The Anger of a Good Man

Be angry and do not sin; let not the sun go down upon your wrath.
- Ephesians 4:26 (Young’s Literal Translation)

It amazes me how often Christians regard being angry as a sin, in and of itself. As if the emotion itself were a sin. But we see over and over again in Scripture that God Himself experiences anger, and we even see this in the person of Jesus Christ.

A man, if he is a good man, and one who is emotionally balanced, will experience anger in this life. Jesus turned tables, and the prophets and apostles spoke harshly to evil men, even calling them wolves and sons of snakes. Notice also that such accusations require godly judgment (a judgment that is rational and wise), contrary to those who claim that we should never make any judgments whatsoever.

The Necessity of Moral Judgment — For the New Christian Intellectual

But we also must be careful not to let anger control us. It will do us no good.

For a man’s anger does not bring about the righteousness of God.

- James 1:20 NASB

Fire and Anger

The closest image that comes to my mind to describe my thoughts are the Firebenders from the TV series Avatar, The Last Airbender. During the show, we learn that the Fire Nation attacked the other nations, and the Fire Lord, the ruler of the Fire Nation, is seeking to conquer the world.

In the fictional world of Avatar, there are special people called “benders” who can control either water, fire, earth, or air. And there is one person in each generation called The Avatar who can control all four elements.

While this show has obvious Pagan elements, such as reincarnation, it’s a show with a lot of good lessons to learn from. And, as the Apostle Paul drew analogies and lessons from the Pagan Philosophers who were known in his day, such as Plato and the altar on Mars Hill, I will do the same here.

Firebending is used often as a metaphor and a parallel to anger, and the main hero, Aang, is told that if he does not learn to control fire properly, he can cause serious and permanent damage to the people that he loves.

During the series, Aang learns to control the other three “elements” but he becomes terrified of fire, developing a complex relationship with Firebending. He tries to suppress this part of his identity until he learns towards the end of the series that Firebending was intended to bring life to people, not destruction.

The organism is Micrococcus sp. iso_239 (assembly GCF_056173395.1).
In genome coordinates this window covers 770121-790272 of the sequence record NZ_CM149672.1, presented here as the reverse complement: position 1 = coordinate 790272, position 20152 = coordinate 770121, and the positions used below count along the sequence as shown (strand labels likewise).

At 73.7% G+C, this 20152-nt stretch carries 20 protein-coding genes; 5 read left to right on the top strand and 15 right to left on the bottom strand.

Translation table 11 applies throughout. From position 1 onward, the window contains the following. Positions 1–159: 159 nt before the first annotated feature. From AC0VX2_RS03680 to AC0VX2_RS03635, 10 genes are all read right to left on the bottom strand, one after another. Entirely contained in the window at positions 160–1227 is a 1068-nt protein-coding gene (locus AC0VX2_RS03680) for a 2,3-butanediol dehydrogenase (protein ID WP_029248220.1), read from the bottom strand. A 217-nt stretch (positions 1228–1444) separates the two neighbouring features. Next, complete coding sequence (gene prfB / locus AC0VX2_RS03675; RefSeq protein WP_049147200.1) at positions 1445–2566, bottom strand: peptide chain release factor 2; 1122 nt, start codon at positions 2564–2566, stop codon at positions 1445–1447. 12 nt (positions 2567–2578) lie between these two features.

Another character, Prince Zuko, the main antagonist through most of the series, is seen to struggle to control his anger, and he is driven by a desire to seek honor so that he can win the love of his father. His means of achieving this goal is to conquer Aang, the main hero in the series.

Prince Zuko and Avatar Aang, as they learn the ancient secrets of Firebending

Practical Application

There are those who see Christians get angry at the evil in this world and then accuse them of being in sin for expressing anger, or even for feeling anger as an emotion. But given the Biblical examples mentioned earlier, on what Biblical or rational grounds can such a view be justified? How can one accuse a Christian of being in sin for experiencing anger when the Bible says “be angry and do not sin”?

Was Elijah the prophet angry when babies were being sacrificed on the altars of the Baals? Was he angry when an evil king and a wicked queen ruled over the land?

And are these people to claim that God and his apostles and prophets were in sin when they became angry at the evil that was happening on the Earth? But I seem to have forgotten: Christians in our time are supposed to “agree to disagree” on the “nonessentials,” such as the morality of sacrificing babies. How enlightened we have become!

If you experience anger in this world for any reason, do not be angry at yourself or be ashamed for experiencing anger. Anger is generally a healthy and good emotion. I am more concerned about those who never experience anger than those who experience healthy anger without knowing what to do with it.